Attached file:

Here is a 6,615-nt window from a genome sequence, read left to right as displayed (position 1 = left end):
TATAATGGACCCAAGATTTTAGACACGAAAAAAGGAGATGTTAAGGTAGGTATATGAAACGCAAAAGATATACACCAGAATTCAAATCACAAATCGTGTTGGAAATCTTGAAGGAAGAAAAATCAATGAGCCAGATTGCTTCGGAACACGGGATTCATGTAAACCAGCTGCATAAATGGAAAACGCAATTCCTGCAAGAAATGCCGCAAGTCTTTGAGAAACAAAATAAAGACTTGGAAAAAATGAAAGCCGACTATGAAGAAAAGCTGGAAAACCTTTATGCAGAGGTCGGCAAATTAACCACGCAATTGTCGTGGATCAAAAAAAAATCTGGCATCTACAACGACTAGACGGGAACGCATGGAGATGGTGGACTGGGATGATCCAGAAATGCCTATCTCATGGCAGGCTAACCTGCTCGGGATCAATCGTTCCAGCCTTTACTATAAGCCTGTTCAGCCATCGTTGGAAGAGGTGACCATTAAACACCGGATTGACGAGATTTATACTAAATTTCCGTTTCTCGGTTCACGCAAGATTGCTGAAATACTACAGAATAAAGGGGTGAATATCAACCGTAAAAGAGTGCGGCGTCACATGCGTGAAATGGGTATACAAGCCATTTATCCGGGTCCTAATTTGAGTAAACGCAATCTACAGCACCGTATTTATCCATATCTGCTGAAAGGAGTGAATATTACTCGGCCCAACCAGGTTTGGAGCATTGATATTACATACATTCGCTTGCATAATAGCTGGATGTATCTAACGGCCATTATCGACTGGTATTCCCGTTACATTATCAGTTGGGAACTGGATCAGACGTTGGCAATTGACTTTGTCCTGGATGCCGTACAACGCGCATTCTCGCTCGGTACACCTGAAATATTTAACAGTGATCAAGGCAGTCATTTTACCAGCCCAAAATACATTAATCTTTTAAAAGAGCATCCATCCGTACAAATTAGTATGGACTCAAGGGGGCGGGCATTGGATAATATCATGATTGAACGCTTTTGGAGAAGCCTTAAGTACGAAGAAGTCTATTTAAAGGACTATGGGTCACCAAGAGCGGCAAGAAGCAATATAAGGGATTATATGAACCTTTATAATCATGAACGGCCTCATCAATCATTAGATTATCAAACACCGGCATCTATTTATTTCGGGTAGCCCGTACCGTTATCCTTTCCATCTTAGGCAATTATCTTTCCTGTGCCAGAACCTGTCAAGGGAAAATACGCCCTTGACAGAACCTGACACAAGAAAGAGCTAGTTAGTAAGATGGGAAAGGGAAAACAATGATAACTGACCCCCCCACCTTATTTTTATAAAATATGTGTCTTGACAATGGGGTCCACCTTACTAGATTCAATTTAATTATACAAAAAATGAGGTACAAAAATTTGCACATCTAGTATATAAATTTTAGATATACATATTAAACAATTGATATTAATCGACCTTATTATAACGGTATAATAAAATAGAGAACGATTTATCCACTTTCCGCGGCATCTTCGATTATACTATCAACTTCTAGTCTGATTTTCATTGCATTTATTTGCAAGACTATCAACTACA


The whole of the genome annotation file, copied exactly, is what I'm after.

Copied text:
Here is a 6,615-nt window from a genome sequence, read left to right as displayed (position 1 = left end):
TATAATGGACCCAAGATTTTAGACACGAAAAAAGGAGATGTTAAGGTAGGTATATGAAACGCAAAAGATATACACCAGAATTCAAATCACAAATCGTGTTGGAAATCTTGAAGGAAGAAAAATCAATGAGCCAGATTGCTTCGGAACACGGGATTCATGTAAACCAGCTGCATAAATGGAAAACGCAATTCCTGCAAGAAATGCCGCAAGTCTTTGAGAAACAAAATAAAGACTTGGAAAAAATGAAAGCCGACTATGAAGAAAAGCTGGAAAACCTTTATGCAGAGGTCGGCAAATTAACCACGCAATTGTCGTGGATCAAAAAAAAATCTGGCATCTACAACGACTAGACGGGAACGCATGGAGATGGTGGACTGGGATGATCCAGAAATGCCTATCTCATGGCAGGCTAACCTGCTCGGGATCAATCGTTCCAGCCTTTACTATAAGCCTGTTCAGCCATCGTTGGAAGAGGTGACCATTAAACACCGGATTGACGAGATTTATACTAAATTTCCGTTTCTCGGTTCACGCAAGATTGCTGAAATACTACAGAATAAAGGGGTGAATATCAACCGTAAAAGAGTGCGGCGTCACATGCGTGAAATGGGTATACAAGCCATTTATCCGGGTCCTAATTTGAGTAAACGCAATCTACAGCACCGTATTTATCCATATCTGCTGAAAGGAGTGAATATTACTCGGCCCAACCAGGTTTGGAGCATTGATATTACATACATTCGCTTGCATAATAGCTGGATGTATCTAACGGCCATTATCGACTGGTATTCCCGTTACATTATCAGTTGGGAACTGGATCAGACGTTGGCAATTGACTTTGTCCTGGATGCCGTACAACGCGCATTCTCGCTCGGTACACCTGAAATATTTAACAGTGATCAAGGCAGTCATTTTACCAGCCCAAAATACATTAATCTTTTAAAAGAGCATCCATCCGTACAAATTAGTATGGACTCAAGGGGGCGGGCATTGGATAATATCATGATTGAACGCTTTTGGAGAAGCCTTAAGTACGAAGAAGTCTATTTAAAGGACTATGGGTCACCAAGAGCGGCAAGAAGCAATATAAGGGATTATATGAACCTTTATAATCATGAACGGCCTCATCAATCATTAGATTATCAAACACCGGCATCTATTTATTTCGGGTAGCCCGTACCGTTATCCTTTCCATCTTAGGCAATTATCTTTCCTGTGCCAGAACCTGTCAAGGGAAAATACGCCCTTGACAGAACCTGACACAAGAAAGAGCTAGTTAGTAAGATGGGAAAGGGAAAACAATGATAACTGACCCCCCCACCTTATTTTTATAAAATATGTGTCTTGACAATGGGGTCCACCTTACTAGATTCAATTTAATTATACAAAAAATGAGGTACAAAAATTTGCACATCTAGTATATAAATTTTAGATATACATATTAAACAATTGATATTAATCGACCTTATTATAACGGTATAATAAAATAGAGAACGATTTATCCACTTTCCGCGGCATCTTCGATTATACTATCAACTTCTAGTCTGATTTTCATTGCATTTATTTGCAAGACTATCAACTACA